Mázsa Péter Az állam olyan intézmény, amely megtámogatja az evolúciós fitness-séget: http://amexrap.org/fal/nagy-trianon-vita Kérdés, hogy ez elég lesz-e a törés http://mazsa.com/nemzeti-minimum elkerülésére. Igazad van abban, h ez korántsem biztos.

    • admin 13:31 on 2013.02.01 Permalink | Log in to Reply

      Tamás Csákány Az infografika alapján csak a nem-nemzettagok vándorolhatnak ki, a nemzetbõl nem lehet távozni.
      Vagy aki kivándorol, az elöbb belföldi nemmagyar lesz?
      about an hour ago · Like · 1

      Mázsa Péter A kivándorlók az államot (a nagy kört, és nem az állam mínusz nemzetet) hagyják el, de egyben a küldetést is cserben hagyják, így a nemzetből is távoznak. Ez nem az ’56-os (a nemzeti diaszpórába való) kivándorlás, hanem a NER itthagyása.
      about an hour ago · Like

      Mázsa Péter és igen, így a kivándorló korábbi státusza ex post: belföldi nemmagyar. Aki kivándorolt, nem lehet magyar.
      about an hour ago · Like · 1

  • petfold 18:17 on 2013.01.23 Permalink |
    Tags: , English,   

    Népszavazás 2017 végéig: David Cameron Európa-beszéde (videó és teljes szöveg) 

    Seventy years ago, Europe was being torn apart by its second catastrophic conflict in a generation. A war which saw the streets of European cities strewn with rubble. The skies of London lit by flames night after night. And millions dead across the world in the battle for peace and liberty.

    As we remember their sacrifice, so we should also remember how the shift in Europe from war to sustained peace came about. It did not happen like a change in the weather. It happened because of determined work over generations. A commitment to friendship and a resolve never to re-visit that dark past – a commitment epitomised by the Elysee Treaty signed 50 years ago this week.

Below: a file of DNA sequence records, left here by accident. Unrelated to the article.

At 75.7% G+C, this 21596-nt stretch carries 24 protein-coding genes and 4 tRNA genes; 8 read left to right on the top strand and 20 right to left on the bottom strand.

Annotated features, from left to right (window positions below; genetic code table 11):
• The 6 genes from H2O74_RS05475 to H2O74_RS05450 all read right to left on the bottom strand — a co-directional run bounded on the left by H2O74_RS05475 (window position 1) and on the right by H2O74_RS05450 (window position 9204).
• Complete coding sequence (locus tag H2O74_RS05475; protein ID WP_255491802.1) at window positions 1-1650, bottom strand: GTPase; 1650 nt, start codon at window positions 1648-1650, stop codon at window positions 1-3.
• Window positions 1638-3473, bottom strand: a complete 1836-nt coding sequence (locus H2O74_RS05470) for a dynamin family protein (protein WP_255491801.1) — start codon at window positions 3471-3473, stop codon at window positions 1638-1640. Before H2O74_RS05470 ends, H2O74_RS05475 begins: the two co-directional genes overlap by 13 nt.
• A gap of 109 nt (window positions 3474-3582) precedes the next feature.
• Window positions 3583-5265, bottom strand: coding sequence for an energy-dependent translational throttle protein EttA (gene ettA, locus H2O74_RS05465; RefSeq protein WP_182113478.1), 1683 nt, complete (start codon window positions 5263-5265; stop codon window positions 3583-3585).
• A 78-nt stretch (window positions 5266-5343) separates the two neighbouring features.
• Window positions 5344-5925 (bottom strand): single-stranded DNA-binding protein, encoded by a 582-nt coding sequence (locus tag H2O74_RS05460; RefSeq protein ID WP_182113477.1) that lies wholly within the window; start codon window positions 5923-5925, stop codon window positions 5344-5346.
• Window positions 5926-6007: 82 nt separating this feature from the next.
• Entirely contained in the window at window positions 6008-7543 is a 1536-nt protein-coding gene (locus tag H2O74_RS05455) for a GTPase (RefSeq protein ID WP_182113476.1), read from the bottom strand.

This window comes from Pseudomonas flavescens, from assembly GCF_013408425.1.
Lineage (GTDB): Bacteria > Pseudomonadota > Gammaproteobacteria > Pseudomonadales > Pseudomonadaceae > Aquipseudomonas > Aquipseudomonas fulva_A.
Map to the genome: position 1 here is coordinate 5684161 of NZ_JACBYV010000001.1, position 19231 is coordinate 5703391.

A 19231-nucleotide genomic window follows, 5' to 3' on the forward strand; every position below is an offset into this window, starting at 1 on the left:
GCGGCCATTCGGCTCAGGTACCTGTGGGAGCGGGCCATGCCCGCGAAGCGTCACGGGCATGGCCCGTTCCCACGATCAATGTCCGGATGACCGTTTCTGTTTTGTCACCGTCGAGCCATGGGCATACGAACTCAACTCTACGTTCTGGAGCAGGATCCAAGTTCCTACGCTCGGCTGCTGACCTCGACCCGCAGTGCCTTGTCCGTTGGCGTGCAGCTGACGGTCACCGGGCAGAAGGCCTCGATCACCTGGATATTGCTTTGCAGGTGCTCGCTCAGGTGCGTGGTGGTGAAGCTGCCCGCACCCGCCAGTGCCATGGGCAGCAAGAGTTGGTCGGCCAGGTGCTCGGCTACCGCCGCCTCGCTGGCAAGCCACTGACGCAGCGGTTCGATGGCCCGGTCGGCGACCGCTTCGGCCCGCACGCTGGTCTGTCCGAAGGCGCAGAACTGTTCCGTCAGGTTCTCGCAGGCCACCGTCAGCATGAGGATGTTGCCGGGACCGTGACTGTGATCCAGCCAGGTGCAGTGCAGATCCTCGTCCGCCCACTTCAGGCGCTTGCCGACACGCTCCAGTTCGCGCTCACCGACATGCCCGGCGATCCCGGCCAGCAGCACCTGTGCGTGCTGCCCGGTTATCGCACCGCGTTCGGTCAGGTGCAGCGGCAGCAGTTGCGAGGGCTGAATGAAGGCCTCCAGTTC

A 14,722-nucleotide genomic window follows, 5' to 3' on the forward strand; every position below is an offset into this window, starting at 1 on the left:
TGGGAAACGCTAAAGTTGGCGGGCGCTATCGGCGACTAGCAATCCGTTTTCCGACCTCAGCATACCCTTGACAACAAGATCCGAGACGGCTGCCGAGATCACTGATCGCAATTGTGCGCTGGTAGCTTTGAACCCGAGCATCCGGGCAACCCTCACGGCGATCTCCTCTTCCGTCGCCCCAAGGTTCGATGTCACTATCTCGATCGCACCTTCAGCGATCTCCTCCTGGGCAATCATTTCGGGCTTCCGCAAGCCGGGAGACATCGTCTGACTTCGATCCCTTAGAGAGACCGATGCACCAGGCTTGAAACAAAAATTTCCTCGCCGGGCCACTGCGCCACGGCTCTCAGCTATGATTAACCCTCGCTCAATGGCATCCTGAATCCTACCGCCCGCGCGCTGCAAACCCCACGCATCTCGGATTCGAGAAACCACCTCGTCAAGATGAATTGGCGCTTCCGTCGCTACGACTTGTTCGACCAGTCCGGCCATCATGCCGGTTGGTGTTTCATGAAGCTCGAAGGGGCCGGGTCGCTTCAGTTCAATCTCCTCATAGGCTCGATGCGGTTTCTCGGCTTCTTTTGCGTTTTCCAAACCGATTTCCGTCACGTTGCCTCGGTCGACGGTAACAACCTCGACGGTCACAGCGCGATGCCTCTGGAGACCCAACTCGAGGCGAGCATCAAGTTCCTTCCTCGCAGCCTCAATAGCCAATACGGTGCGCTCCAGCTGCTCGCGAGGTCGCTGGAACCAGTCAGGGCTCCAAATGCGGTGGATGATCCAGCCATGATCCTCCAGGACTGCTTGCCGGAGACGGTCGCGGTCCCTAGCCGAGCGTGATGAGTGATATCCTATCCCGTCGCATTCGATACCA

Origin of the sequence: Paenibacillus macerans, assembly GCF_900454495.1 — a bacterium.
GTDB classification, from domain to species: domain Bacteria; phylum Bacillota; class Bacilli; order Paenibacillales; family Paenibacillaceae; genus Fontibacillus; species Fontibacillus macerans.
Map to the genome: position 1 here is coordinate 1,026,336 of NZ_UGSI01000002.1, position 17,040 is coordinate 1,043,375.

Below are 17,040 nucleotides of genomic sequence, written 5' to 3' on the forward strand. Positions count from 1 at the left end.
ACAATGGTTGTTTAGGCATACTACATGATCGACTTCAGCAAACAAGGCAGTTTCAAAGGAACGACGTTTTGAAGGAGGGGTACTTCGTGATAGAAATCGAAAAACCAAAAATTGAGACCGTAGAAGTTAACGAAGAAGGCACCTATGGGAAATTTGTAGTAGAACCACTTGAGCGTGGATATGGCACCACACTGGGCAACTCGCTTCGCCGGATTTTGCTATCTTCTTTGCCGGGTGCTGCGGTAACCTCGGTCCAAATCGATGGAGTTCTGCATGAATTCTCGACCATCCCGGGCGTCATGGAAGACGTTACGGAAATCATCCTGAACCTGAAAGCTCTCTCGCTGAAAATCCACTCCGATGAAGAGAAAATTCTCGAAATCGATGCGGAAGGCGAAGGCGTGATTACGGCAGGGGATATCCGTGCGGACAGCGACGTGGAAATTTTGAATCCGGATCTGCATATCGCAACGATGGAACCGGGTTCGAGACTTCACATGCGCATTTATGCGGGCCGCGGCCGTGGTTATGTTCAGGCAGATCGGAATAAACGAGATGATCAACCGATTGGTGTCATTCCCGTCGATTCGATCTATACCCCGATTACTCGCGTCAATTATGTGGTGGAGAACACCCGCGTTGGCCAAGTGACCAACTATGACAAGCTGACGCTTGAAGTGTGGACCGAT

After the Berlin Wall came down I visited that city and I will never forget it.

    The abandoned checkpoints. The sense of excitement about the future. The knowledge that a great continent was coming together. Healing those wounds of our history is the central story of the European Union.
    What Churchill described as the twin marauders of war and tyranny have been almost entirely banished from our continent. Today, hundreds of millions dwell in freedom, from the Baltic to the Adriatic, from the Western Approaches to the Aegean.

    And while we must never take this for granted, the first purpose of the European Union – to secure peace – has been achieved and we should pay tribute to all those in the EU, alongside NATO, who made that happen.
    But today the main, over-riding purpose of the European Union is different: not to win peace, but to secure prosperity.

    The challenges come not from within this continent but outside it. From the surging economies in the East and South. Of course a growing world economy benefits us all, but we should be in no doubt that a new global race of nations is underway today.

    A race for the wealth and jobs of the future.

    The map of global influence is changing before our eyes. And these changes are already being felt by the entrepreneur in the Netherlands, the worker in Germany, the family in Britain.

    So I want to speak to you today with urgency and frankness about the European Union and how it must change – both to deliver prosperity and to retain the support of its peoples.

    But first, I want to set out the spirit in which I approach these issues.

    I know that the United Kingdom is sometimes seen as an argumentative and rather strong-minded member of the family of European nations.

    And it’s true that our geography has shaped our psychology.

    We have the character of an island nation – independent, forthright, passionate in defence of our sovereignty.

    We can no more change this British sensibility than we can drain the English Channel.